A luna moth settles on a wall outside the linac gallery. Photo: Kerbie Reader, AD
In the News
U.S. Energy Department to make researchers' papers free
From Science, Aug. 4, 2014
The U.S. Department of Energy (DOE) today unveiled its answer to a White House mandate to make the research papers it funds free for anyone to read: a Web portal that will link to full-text papers a year after they're published. Once researchers are up to speed and submitting their manuscripts, that will mean 20,000 to 30,000 new free papers a year on energy research, physics, and other scientific topics.
Although the plan will expand public access to papers, some onlookers aren't happy. That's because the papers will not reside in a central DOE database, but mostly on journal publishers' websites. Open-access advocates say that will limit what people can do with the papers.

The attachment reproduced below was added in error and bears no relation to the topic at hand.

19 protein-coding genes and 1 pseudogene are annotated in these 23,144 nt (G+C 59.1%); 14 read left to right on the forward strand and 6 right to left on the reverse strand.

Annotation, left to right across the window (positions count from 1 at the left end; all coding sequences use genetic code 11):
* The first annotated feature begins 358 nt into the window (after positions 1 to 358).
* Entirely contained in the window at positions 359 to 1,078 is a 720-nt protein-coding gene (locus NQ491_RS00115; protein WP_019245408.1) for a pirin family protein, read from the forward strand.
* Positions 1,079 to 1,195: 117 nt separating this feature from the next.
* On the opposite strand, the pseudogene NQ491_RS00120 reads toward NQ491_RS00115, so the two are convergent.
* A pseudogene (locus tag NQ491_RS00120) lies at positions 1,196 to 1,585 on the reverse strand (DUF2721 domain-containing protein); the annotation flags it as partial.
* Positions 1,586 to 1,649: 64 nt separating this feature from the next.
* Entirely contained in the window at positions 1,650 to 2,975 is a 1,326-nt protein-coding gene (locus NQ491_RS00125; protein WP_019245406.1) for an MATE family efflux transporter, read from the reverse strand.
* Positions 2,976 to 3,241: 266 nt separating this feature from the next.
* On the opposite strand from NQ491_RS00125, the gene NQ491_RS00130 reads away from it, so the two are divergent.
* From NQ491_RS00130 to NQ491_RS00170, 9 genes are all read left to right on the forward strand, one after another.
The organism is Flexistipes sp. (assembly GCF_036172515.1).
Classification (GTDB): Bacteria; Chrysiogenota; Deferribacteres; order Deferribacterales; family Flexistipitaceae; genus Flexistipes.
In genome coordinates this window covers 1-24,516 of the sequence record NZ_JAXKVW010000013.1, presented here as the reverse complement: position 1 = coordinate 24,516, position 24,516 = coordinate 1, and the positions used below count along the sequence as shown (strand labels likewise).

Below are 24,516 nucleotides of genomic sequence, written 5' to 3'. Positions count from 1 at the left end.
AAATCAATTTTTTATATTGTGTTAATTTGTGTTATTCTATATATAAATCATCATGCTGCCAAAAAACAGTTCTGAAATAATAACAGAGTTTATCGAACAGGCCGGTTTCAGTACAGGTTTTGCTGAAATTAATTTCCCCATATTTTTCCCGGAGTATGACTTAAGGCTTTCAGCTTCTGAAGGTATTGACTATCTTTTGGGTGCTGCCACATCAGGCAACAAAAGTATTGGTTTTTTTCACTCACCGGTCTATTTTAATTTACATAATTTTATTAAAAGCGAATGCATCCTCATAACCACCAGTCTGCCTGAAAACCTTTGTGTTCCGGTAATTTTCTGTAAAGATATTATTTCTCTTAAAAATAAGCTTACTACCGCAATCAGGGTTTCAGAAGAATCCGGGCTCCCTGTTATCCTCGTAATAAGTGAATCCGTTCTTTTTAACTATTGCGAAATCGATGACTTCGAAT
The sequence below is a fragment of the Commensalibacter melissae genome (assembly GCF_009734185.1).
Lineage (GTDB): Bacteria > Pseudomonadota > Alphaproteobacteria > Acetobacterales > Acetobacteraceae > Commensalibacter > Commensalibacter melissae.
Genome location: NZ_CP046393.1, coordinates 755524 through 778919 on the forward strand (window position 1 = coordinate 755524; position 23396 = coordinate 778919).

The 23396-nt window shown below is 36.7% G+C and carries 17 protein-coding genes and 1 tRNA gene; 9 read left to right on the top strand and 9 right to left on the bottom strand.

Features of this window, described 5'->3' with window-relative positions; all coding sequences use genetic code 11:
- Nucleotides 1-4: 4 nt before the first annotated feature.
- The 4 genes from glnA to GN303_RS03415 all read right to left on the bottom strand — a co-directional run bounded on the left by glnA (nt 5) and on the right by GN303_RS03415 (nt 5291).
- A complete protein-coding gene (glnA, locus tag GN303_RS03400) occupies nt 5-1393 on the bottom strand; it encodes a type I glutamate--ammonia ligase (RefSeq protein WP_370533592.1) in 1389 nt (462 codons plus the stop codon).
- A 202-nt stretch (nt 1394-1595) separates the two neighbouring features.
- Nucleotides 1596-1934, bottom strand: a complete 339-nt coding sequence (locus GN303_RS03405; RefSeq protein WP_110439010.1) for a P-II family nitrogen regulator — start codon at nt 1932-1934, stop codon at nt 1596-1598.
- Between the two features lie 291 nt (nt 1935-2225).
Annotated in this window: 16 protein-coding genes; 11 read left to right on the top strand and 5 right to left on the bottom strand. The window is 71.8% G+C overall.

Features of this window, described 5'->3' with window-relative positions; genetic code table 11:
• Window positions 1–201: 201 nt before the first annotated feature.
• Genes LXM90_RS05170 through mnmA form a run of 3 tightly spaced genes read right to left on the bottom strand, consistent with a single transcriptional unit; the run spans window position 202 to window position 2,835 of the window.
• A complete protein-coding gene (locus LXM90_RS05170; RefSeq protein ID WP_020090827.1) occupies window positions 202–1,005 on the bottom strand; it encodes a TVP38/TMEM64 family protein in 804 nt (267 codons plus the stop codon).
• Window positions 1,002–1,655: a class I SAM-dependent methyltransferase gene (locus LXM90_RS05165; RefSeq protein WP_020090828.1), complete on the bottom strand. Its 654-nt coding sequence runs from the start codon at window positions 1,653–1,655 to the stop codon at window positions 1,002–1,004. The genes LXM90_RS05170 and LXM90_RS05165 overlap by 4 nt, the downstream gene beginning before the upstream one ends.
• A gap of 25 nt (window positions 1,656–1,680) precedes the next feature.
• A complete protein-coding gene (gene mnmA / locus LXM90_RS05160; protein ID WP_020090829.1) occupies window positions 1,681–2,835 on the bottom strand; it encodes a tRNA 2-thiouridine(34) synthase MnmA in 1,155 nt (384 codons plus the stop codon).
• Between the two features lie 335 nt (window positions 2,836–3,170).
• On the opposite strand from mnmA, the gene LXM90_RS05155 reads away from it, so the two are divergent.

It is the holiday season, when many scientists head off around the world to exotic locations, to give talks at conferences, to install and maintain their experiments, and, occasionally, to relax. So here are some of [Jon Butterworth's] favourite recent and not-so-recent physics-related snaps.
A: When the 3 and the 4 are in different directions.
Walk 3 miles due east, say, then 4 miles due north. You are not 7 miles from your starting point; you are 5 miles from your starting point.